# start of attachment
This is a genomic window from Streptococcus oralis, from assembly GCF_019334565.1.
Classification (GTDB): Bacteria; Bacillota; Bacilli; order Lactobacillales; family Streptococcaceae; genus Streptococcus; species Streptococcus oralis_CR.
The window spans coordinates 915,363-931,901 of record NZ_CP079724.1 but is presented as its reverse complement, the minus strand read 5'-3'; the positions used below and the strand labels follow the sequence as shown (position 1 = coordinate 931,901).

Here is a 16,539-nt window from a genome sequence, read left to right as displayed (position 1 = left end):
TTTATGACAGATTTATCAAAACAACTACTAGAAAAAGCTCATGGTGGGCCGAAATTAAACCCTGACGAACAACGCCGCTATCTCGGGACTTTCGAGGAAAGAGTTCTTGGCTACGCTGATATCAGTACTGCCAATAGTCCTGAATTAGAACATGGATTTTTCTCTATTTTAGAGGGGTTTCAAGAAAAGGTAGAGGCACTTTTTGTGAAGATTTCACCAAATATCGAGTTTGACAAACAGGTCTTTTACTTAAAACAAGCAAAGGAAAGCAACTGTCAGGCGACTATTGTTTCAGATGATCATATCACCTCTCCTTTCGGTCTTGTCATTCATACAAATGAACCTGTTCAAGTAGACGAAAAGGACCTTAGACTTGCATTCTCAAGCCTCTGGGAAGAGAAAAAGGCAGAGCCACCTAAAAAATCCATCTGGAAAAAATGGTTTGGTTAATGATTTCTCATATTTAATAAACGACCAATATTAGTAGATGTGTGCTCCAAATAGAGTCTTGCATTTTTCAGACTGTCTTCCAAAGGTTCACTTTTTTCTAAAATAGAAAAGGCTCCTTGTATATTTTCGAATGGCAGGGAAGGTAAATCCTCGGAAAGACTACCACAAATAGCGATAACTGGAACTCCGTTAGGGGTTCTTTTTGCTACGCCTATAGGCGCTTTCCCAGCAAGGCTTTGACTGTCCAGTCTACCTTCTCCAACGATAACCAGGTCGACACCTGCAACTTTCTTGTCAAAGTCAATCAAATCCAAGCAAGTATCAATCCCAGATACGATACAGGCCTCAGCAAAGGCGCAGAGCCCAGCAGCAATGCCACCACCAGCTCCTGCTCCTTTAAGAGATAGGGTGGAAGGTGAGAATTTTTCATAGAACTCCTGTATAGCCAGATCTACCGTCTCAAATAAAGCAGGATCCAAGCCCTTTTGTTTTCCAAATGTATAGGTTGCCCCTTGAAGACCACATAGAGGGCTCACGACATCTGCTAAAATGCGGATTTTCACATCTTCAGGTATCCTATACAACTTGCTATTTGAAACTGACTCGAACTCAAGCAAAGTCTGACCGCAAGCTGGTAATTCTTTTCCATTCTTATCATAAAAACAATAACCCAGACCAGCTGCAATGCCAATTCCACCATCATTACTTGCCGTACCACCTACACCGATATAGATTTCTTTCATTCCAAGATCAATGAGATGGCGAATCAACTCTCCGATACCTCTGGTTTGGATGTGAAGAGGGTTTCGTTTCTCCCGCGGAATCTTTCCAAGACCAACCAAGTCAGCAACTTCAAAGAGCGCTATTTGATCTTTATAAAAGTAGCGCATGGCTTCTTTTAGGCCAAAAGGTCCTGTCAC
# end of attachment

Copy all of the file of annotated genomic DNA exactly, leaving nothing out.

This is a genomic window from Streptococcus oralis, from assembly GCF_019334565.1.
Classification (GTDB): Bacteria; Bacillota; Bacilli; order Lactobacillales; family Streptococcaceae; genus Streptococcus; species Streptococcus oralis_CR.
The window spans coordinates 915,363-931,901 of record NZ_CP079724.1 but is presented as its reverse complement, the minus strand read 5'-3'; the positions used below and the strand labels follow the sequence as shown (position 1 = coordinate 931,901).

Here is a 16,539-nt window from a genome sequence, read left to right as displayed (position 1 = left end):
TTTATGACAGATTTATCAAAACAACTACTAGAAAAAGCTCATGGTGGGCCGAAATTAAACCCTGACGAACAACGCCGCTATCTCGGGACTTTCGAGGAAAGAGTTCTTGGCTACGCTGATATCAGTACTGCCAATAGTCCTGAATTAGAACATGGATTTTTCTCTATTTTAGAGGGGTTTCAAGAAAAGGTAGAGGCACTTTTTGTGAAGATTTCACCAAATATCGAGTTTGACAAACAGGTCTTTTACTTAAAACAAGCAAAGGAAAGCAACTGTCAGGCGACTATTGTTTCAGATGATCATATCACCTCTCCTTTCGGTCTTGTCATTCATACAAATGAACCTGTTCAAGTAGACGAAAAGGACCTTAGACTTGCATTCTCAAGCCTCTGGGAAGAGAAAAAGGCAGAGCCACCTAAAAAATCCATCTGGAAAAAATGGTTTGGTTAATGATTTCTCATATTTAATAAACGACCAATATTAGTAGATGTGTGCTCCAAATAGAGTCTTGCATTTTTCAGACTGTCTTCCAAAGGTTCACTTTTTTCTAAAATAGAAAAGGCTCCTTGTATATTTTCGAATGGCAGGGAAGGTAAATCCTCGGAAAGACTACCACAAATAGCGATAACTGGAACTCCGTTAGGGGTTCTTTTTGCTACGCCTATAGGCGCTTTCCCAGCAAGGCTTTGACTGTCCAGTCTACCTTCTCCAACGATAACCAGGTCGACACCTGCAACTTTCTTGTCAAAGTCAATCAAATCCAAGCAAGTATCAATCCCAGATACGATACAGGCCTCAGCAAAGGCGCAGAGCCCAGCAGCAATGCCACCACCAGCTCCTGCTCCTTTAAGAGATAGGGTGGAAGGTGAGAATTTTTCATAGAACTCCTGTATAGCCAGATCTACCGTCTCAAATAAAGCAGGATCCAAGCCCTTTTGTTTTCCAAATGTATAGGTTGCCCCTTGAAGACCACATAGAGGGCTCACGACATCTGCTAAAATGCGGATTTTCACATCTTCAGGTATCCTATACAACTTGCTATTTGAAACTGACTCGAACTCAAGCAAAGTCTGACCGCAAGCTGGTAATTCTTTTCCATTCTTATCATAAAAACAATAACCCAGACCAGCTGCAATGCCAATTCCACCATCATTACTTGCCGTACCACCTACACCGATATAGATTTCTTTCATTCCAAGATCAATGAGATGGCGAATCAACTCTCCGATACCTCTGGTTTGGATGTGAAGAGGGTTTCGTTTCTCCCGCGGAATCTTTCCAAGACCAACCAAGTCAGCAACTTCAAAGAGCGCTATTTGATCTTTATAAAAGTAGCGCATGGCTTCTTTTAGGCCAAAAGGTCCTGTCAC